Chapter 2. RESTful Web Services: The Service Side
Java has options for implementing and publishing RESTful web services. On the publishing side, the choices range from very basic, command-line servers that are well suited for development, testing, and even low-volume production; through lightweight, Java-centric web servers such as Tomcat and Jetty; and up to full-blown Java Application Servers (JAS) such as GlassFish, JBoss, Oracle WebLogic, and WebSphere. This chapter introduces publication options in the first two categories, and Chapter 7 covers JAS publication.
There is also variety among the APIs and their implementations for RESTful services. Here is the list of APIs covered in this chapter:
HttpServletand JSP APIs, introduced briefly in Chapter 1 and examined more thoroughly in this chapter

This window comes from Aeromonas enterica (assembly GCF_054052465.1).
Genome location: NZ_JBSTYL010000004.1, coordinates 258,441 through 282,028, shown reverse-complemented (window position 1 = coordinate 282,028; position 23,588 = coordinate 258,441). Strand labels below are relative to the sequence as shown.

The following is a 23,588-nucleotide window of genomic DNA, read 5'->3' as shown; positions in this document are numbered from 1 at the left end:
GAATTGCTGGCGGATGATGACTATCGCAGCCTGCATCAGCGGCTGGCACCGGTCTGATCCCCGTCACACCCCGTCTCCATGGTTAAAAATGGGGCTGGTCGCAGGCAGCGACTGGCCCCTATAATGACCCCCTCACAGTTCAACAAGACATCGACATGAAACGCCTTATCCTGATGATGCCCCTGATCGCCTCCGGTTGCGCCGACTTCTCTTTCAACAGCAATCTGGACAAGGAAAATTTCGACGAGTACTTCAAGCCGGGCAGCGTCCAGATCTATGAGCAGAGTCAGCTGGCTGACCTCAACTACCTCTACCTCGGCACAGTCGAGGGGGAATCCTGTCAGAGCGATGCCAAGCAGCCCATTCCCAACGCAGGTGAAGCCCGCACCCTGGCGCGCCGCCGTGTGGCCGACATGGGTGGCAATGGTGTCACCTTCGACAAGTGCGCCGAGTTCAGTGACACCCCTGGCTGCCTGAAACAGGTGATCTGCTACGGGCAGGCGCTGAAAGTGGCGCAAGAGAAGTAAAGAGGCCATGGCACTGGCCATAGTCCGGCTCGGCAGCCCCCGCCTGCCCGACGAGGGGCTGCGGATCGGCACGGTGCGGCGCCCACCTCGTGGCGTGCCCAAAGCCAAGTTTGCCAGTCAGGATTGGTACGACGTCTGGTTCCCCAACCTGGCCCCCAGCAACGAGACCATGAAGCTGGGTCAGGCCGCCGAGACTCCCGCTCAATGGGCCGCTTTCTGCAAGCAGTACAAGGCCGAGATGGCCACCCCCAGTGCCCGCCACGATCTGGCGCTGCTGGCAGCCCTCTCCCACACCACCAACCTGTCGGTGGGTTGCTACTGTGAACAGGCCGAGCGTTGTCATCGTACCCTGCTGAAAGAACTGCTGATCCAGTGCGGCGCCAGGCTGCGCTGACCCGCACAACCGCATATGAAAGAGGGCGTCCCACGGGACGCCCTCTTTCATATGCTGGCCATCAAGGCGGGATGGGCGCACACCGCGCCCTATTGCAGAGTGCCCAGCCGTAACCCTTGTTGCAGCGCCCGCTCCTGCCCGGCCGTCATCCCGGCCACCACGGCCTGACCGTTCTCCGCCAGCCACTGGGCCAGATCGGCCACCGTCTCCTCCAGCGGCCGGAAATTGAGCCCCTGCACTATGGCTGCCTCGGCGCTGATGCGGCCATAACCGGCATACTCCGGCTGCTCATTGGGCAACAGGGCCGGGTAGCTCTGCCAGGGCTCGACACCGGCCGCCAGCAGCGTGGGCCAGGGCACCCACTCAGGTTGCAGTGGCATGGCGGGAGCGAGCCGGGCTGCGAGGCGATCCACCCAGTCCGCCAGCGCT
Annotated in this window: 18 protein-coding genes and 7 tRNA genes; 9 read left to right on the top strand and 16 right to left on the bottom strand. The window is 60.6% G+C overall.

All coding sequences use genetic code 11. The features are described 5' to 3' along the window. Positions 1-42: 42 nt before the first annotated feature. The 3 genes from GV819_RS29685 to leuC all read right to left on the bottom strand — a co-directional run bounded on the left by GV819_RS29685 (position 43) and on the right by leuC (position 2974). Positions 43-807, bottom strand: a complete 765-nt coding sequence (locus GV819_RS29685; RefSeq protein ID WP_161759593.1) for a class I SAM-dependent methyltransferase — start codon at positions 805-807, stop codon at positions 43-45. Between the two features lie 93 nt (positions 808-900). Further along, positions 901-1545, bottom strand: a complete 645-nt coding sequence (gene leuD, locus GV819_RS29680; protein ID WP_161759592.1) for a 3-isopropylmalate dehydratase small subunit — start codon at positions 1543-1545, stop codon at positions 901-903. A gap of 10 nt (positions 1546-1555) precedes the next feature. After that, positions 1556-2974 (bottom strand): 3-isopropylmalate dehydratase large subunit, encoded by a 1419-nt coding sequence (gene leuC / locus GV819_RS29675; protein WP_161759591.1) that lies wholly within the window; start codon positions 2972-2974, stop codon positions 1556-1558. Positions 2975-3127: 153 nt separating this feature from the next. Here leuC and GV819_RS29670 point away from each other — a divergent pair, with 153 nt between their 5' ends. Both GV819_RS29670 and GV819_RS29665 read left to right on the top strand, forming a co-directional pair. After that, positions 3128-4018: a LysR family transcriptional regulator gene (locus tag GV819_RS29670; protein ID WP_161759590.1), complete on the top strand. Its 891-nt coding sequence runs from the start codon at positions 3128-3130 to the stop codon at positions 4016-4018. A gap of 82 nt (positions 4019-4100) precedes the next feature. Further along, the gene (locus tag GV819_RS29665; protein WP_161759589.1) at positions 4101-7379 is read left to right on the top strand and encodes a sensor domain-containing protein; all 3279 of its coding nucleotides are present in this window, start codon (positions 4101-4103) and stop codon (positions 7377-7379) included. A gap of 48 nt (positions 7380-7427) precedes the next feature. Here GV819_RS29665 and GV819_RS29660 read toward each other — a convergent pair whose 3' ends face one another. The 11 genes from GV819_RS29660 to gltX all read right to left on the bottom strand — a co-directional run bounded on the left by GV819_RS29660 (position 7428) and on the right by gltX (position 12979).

- The JAX-RS (Java API for XML-RESTful Services) API
- The third-party Restlet API, which is very similar to JAX-RS in look and feel
The JAX-WS (Java API for XML-Web Services) API, the
@WebServiceProviderinterface in particular
For the most part, the API used to implement the web service does not constrain how this service can be published. The exception is the servlet API, as servlets need to be deployed in a servlet container such as Tomcat’s Catalina or Jetty. (Jetty is the name of both the web server and its servlet container.) There are shortcuts for publishing JAX-RS and JAX-WS services but these, too, can be published with Tomcat or Jetty; the same goes for Restlet services. ...